When it kicks off on November 1 with the North American premiere of Robert Redford's Lions For Lambs, AFI Fest will celebrate its 21st year as an American Film Institute event. But coming of age has not meant an end to growth, suggests festival director Christian Gaines.
In recent years, he says, the Los Angeles event - the only US festival accredited by the International Federation of Film Producers Associations (Fiapf) - 'has changed and grown considerably. We've made an effort to zoom in on places where we think we have something to contribute to the festival world.' Areas of focus have included the event's positioning at the start of the awards season and its role as 'a festival of discovery. We show lots of films by first or second-time film-makers that are US or world premieres,' Gaines says.
Audiences seem to have responded: consumer attendance increased 30% between 2002 and 2006. And since 2004, the event's industry reputation has been bolstered by a strategic partnership with the American Film Market (AFM), which runs almost concurrently in neighbouring Santa Monica.
Foot in both camps
This year's programme reflects AFI Fest's dual role as an audience and industry event.
Directed by and starring Redford, alongside Meryl Streep and Tom Cruise, Lions For Lambs is the first production from the new United Artists, a partnership between Cruise, Paula Wagner and MGM.
The festival's other gala presentations are Jason Reitman's Juno, about a woman who considers giving up her unborn child for adoption, and on closing night, Mike Newell's period drama Love In The Time Of Cholera, another North American premiere.
Festival tributes will spotlight Catherine Deneuve, whose voice features in the festival special presentation Persepolis, and Laura Linney, star of The Savages, another special presentation.
The full line-up comprises 97 features and 51 shorts (from 37 different countries) divided into sections including the International Feature Competition (for projects from first and second-time film-makers), the International Documentary Competition and the World Cinema showcase.
Seven of the films will have their world premieres, 17 of them their North American premieres, and 18 their US premieres.
A number of non-US films in the line-up - including 4 Months, 3 Weeks & 2 Days (Romania), The Counterfeiters (Austria) and Persepolis (France) - have just been submitted for the foreign-language film Oscar and should be given a valuable profile boost from their festival screenings.
The line-up was assembled, says new AFI Fest artistic director Rose Kuo, 'from the perspective of an audience member who wants to see what's going on in world cinema.'
Rather than chasing premieres (last year's festival had 22 world, 30 North American and 28 US premieres), 'we were about quality films this year,' Kuo explains.
Beyond its film line-up, AFI Fest also stages events and screenings including a free public showing of Alfred Hitchcock's Psycho on Halloween night; AFI Digifest; and the Kodak Connect Program, which offers festival film-makers the opportunity to network with industry professionals.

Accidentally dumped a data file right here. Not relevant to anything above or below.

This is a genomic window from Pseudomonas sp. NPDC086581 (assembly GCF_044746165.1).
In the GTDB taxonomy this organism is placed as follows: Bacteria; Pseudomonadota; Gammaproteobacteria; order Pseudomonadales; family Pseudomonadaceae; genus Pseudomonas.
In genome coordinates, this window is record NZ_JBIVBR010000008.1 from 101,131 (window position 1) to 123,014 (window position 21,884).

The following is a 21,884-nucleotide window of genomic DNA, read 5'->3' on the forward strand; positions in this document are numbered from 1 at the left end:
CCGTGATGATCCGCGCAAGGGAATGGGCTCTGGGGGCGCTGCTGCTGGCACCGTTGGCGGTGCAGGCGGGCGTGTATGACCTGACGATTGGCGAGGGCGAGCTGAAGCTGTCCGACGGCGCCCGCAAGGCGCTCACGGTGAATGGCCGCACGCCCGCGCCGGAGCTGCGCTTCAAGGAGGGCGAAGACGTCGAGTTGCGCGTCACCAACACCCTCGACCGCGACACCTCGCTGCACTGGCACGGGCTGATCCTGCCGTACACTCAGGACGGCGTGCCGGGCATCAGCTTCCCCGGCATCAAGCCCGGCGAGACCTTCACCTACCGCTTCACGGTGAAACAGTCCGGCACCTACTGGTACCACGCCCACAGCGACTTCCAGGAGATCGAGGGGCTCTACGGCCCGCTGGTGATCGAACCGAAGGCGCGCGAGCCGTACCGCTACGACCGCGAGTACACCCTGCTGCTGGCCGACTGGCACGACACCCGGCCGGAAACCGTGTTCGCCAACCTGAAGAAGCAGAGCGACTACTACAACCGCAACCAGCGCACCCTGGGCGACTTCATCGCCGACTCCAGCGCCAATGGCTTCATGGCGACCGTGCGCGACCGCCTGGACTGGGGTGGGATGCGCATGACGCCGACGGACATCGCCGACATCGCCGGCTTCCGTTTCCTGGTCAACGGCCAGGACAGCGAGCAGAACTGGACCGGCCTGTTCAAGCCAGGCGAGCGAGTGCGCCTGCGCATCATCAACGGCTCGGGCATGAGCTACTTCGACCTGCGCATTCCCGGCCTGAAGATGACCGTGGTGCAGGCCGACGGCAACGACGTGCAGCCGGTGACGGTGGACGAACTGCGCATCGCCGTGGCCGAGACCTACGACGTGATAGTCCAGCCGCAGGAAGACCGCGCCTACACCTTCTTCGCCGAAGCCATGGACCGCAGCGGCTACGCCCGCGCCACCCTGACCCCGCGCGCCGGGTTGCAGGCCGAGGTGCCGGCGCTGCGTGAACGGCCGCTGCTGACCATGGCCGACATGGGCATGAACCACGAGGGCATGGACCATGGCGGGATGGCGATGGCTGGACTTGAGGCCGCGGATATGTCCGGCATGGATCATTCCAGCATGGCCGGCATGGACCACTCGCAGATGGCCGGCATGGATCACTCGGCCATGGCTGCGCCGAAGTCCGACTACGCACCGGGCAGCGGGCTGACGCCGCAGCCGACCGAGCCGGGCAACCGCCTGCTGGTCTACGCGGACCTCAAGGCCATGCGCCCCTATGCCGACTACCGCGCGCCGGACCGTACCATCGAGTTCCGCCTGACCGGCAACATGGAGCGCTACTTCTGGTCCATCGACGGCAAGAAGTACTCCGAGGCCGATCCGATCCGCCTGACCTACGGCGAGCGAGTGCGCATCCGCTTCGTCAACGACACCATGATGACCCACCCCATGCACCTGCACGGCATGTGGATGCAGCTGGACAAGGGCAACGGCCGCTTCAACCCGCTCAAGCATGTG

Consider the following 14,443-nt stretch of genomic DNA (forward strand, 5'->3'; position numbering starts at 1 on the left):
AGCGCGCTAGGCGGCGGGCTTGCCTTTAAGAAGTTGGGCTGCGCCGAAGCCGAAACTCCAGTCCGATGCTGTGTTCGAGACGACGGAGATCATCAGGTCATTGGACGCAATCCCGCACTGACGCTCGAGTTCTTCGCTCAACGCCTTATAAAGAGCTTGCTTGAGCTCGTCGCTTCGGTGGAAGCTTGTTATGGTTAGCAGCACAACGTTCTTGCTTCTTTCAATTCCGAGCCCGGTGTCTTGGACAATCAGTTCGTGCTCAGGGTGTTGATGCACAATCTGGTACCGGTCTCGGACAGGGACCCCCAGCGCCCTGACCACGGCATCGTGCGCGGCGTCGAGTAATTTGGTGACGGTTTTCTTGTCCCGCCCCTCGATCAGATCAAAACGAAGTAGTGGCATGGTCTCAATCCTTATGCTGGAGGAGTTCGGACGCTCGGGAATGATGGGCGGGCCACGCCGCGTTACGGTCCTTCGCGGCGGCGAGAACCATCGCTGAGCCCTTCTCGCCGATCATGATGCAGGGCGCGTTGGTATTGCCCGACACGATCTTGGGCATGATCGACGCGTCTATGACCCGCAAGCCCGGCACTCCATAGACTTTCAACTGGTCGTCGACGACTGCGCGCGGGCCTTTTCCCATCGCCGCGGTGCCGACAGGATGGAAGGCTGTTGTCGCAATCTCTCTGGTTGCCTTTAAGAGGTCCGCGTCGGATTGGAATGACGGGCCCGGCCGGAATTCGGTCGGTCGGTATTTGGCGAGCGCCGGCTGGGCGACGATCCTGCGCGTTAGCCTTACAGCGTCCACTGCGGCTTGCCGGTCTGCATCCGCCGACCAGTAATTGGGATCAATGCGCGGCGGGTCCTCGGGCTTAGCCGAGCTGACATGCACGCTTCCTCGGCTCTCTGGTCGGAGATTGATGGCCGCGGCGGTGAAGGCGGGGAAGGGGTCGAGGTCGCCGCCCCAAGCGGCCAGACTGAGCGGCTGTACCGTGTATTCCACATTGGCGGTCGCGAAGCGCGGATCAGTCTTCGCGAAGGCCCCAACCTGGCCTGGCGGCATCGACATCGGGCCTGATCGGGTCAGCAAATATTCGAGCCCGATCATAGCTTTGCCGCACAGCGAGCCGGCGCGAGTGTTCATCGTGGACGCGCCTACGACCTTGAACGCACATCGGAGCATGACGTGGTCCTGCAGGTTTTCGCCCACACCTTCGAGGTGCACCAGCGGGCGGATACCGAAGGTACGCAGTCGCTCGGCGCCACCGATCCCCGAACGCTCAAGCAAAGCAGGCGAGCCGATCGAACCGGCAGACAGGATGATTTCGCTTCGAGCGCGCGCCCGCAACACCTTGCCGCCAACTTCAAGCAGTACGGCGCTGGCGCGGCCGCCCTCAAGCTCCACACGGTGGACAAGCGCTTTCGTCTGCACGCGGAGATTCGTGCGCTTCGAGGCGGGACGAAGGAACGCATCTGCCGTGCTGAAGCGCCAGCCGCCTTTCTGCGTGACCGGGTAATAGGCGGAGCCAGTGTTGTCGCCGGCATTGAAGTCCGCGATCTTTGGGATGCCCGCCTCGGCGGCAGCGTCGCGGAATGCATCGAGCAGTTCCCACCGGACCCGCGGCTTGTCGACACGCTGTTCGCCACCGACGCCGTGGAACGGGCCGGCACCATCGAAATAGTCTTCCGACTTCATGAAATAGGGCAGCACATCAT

The festival's most significant industry aspect, however, is its partnership, now entering a fourth year, with the AFM, the bustling 28-year-old film market run by the Independent Film & Television Alliance.
The partnership allows AFI Fest to boast that in 2006 it produced more North American sales of international titles and international territory sales than any other US festival. This year, at least 30 AFI Fest titles will also be represented at the AFM (last year the number was 56).
The partnership, though, has yet to prove as symbiotic as the long-established pairings of festivals and markets in Cannes and Berlin.
Gaines concedes there is still scepticism among some AFM regulars, but asserts that 'we win people over one company, one sales agent at a time, and we are definitely making progress as far as that goes'. And he acknowledges the geographical divide between the events - the market's beachfront location is 10 traffic-clogged miles from the festival's headquarters at Hollywood's ArcLight Cinemas - is 'not an ideal situation'.
Yet the alliance, he says, offers real benefits to film-makers, who can gain valuable insight into how the industry works, and to sales companies. 'There are all kinds of press and publicity opportunities that sales agents can make the most of,' Gaines asserts. 'And it gives them the opportunity to introduce a film to buyers in a cultural, community environment, rather than just in a market screening.'
US distributors say AFI Fest rarely offers acquisition possibilities that have not been seen at earlier festivals. But they see real value in an autumn festival that can present already acquired films to Los Angeles audiences and critics, as well as to the city's concentration of awards voters.
Last year, Sony Pictures Classics had Curse Of The Golden Flower and Volver at AFI Fest, and this year it has The Band's Visit, Persepolis and The Counterfeiters in the festival line-up.
AFI Fest 'helps word-of-mouth on excellent movies', says company co-president Michael Barker. 'What makes it different is that it's in Los Angeles. And fall is an important time for movies that need some awards consideration.'
The festival also functions as a venue in which films can be presented in their best light, to audiences or to buyers, says Arianna Bocco, vice-president of acquisitions and productions at IFC Entertainment, whose acquisition Drama/Mex was in last year's line-up.
'A lot of the films that screen at AFI Fest have market screenings at the AFM and the market screenings are not ideal situations in which to screen your film,' Bocco suggests. 'They're often half full and there are people walking in and out. To have a screening in front of a real audience gives you a better sense of the film and how it plays.'